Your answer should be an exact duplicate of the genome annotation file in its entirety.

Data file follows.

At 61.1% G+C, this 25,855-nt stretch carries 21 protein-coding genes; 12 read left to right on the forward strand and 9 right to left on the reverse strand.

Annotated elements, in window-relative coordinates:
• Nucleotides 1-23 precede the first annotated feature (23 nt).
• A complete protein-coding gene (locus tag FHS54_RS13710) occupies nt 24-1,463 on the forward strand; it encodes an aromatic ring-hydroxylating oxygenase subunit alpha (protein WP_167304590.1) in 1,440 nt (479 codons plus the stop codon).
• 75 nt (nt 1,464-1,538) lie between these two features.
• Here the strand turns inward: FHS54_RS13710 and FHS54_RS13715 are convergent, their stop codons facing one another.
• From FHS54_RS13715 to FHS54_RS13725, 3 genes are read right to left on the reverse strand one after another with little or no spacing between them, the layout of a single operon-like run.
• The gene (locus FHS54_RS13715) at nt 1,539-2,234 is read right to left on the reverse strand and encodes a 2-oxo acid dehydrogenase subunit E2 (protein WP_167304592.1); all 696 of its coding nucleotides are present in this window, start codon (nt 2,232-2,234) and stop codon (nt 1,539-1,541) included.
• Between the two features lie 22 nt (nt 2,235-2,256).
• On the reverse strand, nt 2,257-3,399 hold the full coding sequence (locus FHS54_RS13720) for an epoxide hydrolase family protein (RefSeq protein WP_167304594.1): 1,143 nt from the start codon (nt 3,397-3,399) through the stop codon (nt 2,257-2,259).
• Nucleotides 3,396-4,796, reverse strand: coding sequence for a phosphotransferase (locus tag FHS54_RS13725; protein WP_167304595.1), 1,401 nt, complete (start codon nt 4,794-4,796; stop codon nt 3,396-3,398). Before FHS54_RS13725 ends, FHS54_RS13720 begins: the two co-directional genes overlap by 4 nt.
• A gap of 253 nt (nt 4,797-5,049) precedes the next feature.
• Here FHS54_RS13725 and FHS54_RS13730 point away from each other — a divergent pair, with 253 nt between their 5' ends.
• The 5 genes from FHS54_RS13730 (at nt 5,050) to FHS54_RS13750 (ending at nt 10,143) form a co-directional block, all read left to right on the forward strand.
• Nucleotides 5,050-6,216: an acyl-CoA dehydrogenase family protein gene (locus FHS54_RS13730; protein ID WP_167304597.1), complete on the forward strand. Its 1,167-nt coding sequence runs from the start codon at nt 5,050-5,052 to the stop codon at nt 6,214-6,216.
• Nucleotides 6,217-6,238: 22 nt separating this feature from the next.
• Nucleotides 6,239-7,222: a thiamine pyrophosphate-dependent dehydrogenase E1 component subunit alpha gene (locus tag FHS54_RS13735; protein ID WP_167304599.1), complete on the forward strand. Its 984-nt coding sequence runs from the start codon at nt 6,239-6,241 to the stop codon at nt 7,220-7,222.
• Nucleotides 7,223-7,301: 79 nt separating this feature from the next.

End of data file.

At 61.1% G+C, this 25,855-nt stretch carries 21 protein-coding genes; 12 read left to right on the forward strand and 9 right to left on the reverse strand.

Annotated elements, in window-relative coordinates:
• Nucleotides 1-23 precede the first annotated feature (23 nt).
• A complete protein-coding gene (locus tag FHS54_RS13710) occupies nt 24-1,463 on the forward strand; it encodes an aromatic ring-hydroxylating oxygenase subunit alpha (protein WP_167304590.1) in 1,440 nt (479 codons plus the stop codon).
• 75 nt (nt 1,464-1,538) lie between these two features.
• Here the strand turns inward: FHS54_RS13710 and FHS54_RS13715 are convergent, their stop codons facing one another.
• From FHS54_RS13715 to FHS54_RS13725, 3 genes are read right to left on the reverse strand one after another with little or no spacing between them, the layout of a single operon-like run.
• The gene (locus FHS54_RS13715) at nt 1,539-2,234 is read right to left on the reverse strand and encodes a 2-oxo acid dehydrogenase subunit E2 (protein WP_167304592.1); all 696 of its coding nucleotides are present in this window, start codon (nt 2,232-2,234) and stop codon (nt 1,539-1,541) included.
• Between the two features lie 22 nt (nt 2,235-2,256).
• On the reverse strand, nt 2,257-3,399 hold the full coding sequence (locus FHS54_RS13720) for an epoxide hydrolase family protein (RefSeq protein WP_167304594.1): 1,143 nt from the start codon (nt 3,397-3,399) through the stop codon (nt 2,257-2,259).
• Nucleotides 3,396-4,796, reverse strand: coding sequence for a phosphotransferase (locus tag FHS54_RS13725; protein WP_167304595.1), 1,401 nt, complete (start codon nt 4,794-4,796; stop codon nt 3,396-3,398). Before FHS54_RS13725 ends, FHS54_RS13720 begins: the two co-directional genes overlap by 4 nt.
• A gap of 253 nt (nt 4,797-5,049) precedes the next feature.
• Here FHS54_RS13725 and FHS54_RS13730 point away from each other — a divergent pair, with 253 nt between their 5' ends.
• The 5 genes from FHS54_RS13730 (at nt 5,050) to FHS54_RS13750 (ending at nt 10,143) form a co-directional block, all read left to right on the forward strand.
• Nucleotides 5,050-6,216: an acyl-CoA dehydrogenase family protein gene (locus FHS54_RS13730; protein ID WP_167304597.1), complete on the forward strand. Its 1,167-nt coding sequence runs from the start codon at nt 5,050-5,052 to the stop codon at nt 6,214-6,216.
• Nucleotides 6,217-6,238: 22 nt separating this feature from the next.
• Nucleotides 6,239-7,222: a thiamine pyrophosphate-dependent dehydrogenase E1 component subunit alpha gene (locus tag FHS54_RS13735; protein ID WP_167304599.1), complete on the forward strand. Its 984-nt coding sequence runs from the start codon at nt 6,239-6,241 to the stop codon at nt 7,220-7,222.
• Nucleotides 7,223-7,301: 79 nt separating this feature from the next.